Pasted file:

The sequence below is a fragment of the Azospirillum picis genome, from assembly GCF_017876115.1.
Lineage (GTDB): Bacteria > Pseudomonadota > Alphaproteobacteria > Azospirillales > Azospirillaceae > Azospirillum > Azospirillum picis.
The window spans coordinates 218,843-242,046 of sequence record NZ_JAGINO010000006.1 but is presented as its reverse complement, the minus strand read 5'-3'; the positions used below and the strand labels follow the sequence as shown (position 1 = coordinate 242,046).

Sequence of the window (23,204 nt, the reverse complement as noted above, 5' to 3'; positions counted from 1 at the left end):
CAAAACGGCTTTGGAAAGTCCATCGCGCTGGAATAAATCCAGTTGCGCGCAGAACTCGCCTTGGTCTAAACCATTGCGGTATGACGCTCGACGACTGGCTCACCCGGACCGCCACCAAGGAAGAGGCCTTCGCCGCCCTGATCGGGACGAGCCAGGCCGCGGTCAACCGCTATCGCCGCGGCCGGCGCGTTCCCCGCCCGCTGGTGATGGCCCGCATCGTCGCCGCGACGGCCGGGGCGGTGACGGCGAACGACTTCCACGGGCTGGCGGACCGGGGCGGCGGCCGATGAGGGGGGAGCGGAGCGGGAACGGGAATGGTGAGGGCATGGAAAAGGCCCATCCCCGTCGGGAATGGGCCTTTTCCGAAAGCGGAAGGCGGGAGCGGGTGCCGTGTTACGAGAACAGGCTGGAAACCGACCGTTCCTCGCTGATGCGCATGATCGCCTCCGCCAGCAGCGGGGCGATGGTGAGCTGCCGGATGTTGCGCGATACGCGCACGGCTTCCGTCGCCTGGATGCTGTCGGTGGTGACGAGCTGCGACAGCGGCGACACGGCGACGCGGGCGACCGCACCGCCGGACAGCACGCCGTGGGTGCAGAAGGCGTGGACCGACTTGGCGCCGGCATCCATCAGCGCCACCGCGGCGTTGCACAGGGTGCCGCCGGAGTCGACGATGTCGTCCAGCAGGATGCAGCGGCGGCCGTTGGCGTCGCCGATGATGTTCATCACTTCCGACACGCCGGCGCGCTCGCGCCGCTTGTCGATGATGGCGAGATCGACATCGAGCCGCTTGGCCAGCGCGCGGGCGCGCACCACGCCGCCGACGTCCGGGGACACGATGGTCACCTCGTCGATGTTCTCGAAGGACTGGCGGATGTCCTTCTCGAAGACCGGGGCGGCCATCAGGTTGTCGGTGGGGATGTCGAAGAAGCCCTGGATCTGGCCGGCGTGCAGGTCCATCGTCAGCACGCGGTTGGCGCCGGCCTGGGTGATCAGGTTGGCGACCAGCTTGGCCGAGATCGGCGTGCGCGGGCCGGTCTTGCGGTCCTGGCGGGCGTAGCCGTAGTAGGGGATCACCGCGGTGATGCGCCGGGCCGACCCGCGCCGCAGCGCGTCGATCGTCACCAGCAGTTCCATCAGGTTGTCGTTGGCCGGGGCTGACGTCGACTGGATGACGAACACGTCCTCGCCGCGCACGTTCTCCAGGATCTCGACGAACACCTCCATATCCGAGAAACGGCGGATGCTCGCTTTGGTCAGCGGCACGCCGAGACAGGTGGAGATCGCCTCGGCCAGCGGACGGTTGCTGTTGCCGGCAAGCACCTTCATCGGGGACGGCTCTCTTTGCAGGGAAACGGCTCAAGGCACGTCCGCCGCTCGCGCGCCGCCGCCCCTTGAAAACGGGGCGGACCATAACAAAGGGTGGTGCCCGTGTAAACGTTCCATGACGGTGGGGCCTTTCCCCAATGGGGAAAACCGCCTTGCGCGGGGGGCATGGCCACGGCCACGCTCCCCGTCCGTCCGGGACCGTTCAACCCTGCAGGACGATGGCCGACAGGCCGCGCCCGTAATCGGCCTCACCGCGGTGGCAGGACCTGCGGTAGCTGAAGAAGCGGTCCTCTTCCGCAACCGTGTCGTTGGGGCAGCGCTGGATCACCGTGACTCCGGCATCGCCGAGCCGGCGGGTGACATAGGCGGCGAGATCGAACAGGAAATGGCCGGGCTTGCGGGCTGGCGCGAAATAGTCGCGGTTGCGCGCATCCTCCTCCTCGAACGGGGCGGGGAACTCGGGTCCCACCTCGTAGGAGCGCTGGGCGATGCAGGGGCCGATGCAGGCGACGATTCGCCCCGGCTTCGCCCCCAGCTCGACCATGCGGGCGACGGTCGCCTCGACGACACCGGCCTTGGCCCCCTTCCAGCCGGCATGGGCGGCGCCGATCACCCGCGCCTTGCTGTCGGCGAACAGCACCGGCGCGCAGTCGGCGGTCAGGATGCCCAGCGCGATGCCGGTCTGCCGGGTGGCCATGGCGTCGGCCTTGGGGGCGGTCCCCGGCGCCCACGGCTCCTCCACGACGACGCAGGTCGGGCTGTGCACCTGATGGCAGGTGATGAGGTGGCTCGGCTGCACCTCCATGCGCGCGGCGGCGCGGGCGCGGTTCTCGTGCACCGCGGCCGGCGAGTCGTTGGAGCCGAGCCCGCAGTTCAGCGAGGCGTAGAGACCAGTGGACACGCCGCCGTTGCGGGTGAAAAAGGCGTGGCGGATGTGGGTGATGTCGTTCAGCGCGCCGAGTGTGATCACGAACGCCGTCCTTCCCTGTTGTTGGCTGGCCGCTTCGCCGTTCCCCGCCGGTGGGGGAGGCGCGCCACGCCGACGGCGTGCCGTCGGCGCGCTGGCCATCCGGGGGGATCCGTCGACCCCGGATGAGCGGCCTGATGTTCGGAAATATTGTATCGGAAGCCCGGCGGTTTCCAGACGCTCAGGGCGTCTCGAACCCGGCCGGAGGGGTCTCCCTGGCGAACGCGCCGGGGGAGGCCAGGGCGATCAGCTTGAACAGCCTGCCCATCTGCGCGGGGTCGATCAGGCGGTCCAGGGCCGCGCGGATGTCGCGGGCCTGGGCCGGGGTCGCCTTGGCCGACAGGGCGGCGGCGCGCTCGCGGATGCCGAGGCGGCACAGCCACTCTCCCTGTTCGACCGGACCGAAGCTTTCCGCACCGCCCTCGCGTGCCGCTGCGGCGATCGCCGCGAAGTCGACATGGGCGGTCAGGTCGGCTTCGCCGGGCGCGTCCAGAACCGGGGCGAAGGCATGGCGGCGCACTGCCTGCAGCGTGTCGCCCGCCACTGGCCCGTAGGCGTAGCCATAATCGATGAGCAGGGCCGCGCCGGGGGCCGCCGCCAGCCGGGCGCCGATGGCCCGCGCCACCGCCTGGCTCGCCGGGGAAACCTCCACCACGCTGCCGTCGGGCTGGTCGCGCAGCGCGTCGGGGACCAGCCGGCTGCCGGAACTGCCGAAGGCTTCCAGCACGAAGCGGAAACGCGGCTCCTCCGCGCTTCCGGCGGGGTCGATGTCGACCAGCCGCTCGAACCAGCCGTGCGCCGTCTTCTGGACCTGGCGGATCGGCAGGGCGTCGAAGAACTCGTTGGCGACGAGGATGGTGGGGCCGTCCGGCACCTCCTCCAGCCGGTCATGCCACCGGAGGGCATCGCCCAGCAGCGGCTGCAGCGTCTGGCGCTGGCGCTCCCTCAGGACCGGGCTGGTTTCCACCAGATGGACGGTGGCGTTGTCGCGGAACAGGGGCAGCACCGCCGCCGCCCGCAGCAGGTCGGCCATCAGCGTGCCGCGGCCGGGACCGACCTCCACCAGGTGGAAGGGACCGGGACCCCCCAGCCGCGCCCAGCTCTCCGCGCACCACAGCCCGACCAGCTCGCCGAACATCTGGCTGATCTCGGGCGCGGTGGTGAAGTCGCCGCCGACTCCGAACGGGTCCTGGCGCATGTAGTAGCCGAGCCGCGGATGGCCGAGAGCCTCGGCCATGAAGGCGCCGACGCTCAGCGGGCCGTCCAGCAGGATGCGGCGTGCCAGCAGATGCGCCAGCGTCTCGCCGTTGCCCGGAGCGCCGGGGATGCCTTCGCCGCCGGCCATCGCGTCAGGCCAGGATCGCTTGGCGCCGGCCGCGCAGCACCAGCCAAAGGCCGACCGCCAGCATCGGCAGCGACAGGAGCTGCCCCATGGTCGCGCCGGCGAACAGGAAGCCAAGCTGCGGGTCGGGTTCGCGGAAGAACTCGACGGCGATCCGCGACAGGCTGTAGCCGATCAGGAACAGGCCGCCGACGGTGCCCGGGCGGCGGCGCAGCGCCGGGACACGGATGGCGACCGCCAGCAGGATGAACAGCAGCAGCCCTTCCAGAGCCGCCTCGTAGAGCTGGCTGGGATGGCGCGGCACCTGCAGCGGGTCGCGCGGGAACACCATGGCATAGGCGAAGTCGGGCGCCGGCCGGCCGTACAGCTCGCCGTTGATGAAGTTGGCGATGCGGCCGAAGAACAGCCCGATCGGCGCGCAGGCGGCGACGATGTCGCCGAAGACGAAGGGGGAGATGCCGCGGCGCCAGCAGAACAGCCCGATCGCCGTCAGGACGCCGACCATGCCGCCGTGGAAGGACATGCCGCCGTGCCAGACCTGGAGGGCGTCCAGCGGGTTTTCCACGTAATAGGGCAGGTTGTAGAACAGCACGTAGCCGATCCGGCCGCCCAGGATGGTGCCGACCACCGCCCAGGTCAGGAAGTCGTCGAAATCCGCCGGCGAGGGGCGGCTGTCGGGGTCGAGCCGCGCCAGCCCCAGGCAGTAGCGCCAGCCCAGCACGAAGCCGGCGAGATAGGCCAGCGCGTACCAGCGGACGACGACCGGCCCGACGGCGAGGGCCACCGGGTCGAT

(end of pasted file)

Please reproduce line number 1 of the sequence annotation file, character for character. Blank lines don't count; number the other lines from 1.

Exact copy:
The sequence below is a fragment of the Azospirillum picis genome, from assembly GCF_017876115.1.